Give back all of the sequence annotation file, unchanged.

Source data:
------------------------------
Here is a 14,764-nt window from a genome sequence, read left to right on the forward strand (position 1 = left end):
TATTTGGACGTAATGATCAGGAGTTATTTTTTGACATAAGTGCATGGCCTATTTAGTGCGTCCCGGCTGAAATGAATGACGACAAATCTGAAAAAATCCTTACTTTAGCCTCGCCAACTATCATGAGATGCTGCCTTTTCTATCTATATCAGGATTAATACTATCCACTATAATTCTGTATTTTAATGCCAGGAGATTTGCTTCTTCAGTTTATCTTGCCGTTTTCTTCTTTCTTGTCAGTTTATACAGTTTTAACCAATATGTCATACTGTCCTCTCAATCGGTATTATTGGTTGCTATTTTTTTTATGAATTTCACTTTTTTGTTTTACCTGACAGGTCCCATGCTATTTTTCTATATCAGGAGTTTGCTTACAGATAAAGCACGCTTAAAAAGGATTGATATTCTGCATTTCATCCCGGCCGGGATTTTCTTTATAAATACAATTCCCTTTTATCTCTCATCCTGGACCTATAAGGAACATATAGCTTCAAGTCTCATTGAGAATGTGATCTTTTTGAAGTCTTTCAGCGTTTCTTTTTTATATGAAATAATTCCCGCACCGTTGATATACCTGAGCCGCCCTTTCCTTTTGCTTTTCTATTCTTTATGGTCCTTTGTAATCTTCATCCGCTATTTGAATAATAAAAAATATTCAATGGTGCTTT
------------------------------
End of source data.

Here is a 14,764-nt window from a genome sequence, read left to right on the forward strand (position 1 = left end):
TATTTGGACGTAATGATCAGGAGTTATTTTTTGACATAAGTGCATGGCCTATTTAGTGCGTCCCGGCTGAAATGAATGACGACAAATCTGAAAAAATCCTTACTTTAGCCTCGCCAACTATCATGAGATGCTGCCTTTTCTATCTATATCAGGATTAATACTATCCACTATAATTCTGTATTTTAATGCCAGGAGATTTGCTTCTTCAGTTTATCTTGCCGTTTTCTTCTTTCTTGTCAGTTTATACAGTTTTAACCAATATGTCATACTGTCCTCTCAATCGGTATTATTGGTTGCTATTTTTTTTATGAATTTCACTTTTTTGTTTTACCTGACAGGTCCCATGCTATTTTTCTATATCAGGAGTTTGCTTACAGATAAAGCACGCTTAAAAAGGATTGATATTCTGCATTTCATCCCGGCCGGGATTTTCTTTATAAATACAATTCCCTTTTATCTCTCATCCTGGACCTATAAGGAACATATAGCTTCAAGTCTCATTGAGAATGTGATCTTTTTGAAGTCTTTCAGCGTTTCTTTTTTATATGAAATAATTCCCGCACCGTTGATATACCTGAGCCGCCCTTTCCTTTTGCTTTTCTATTCTTTATGGTCCTTTGTAATCTTCATCCGCTATTTGAATAATAAAAAATATTCAATGGTGCTTT